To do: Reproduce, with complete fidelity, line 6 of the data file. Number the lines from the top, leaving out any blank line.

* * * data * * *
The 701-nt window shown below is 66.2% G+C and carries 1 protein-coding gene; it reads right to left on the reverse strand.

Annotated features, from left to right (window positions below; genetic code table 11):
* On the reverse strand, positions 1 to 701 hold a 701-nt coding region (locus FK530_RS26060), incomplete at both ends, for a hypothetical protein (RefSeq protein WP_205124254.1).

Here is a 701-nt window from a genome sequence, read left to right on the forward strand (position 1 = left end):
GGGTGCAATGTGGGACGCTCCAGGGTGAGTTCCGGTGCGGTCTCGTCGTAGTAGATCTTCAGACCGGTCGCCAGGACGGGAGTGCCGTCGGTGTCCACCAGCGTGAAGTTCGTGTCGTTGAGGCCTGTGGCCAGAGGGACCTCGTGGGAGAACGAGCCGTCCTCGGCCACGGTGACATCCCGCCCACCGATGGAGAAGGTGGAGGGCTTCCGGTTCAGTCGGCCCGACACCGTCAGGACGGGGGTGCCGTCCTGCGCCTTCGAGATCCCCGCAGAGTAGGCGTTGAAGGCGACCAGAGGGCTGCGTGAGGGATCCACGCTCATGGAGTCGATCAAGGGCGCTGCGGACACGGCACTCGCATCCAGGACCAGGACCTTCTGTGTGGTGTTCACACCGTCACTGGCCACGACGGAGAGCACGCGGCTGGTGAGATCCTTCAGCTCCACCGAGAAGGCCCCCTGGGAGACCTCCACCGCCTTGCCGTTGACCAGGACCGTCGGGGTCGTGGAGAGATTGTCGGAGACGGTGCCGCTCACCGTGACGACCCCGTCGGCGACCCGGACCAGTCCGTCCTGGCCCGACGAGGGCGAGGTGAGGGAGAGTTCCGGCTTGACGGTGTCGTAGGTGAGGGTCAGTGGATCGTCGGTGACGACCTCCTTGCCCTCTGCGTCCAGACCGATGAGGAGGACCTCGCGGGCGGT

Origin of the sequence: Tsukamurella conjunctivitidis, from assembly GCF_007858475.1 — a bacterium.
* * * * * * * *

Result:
Origin of the sequence: Tsukamurella conjunctivitidis, from assembly GCF_007858475.1 — a bacterium.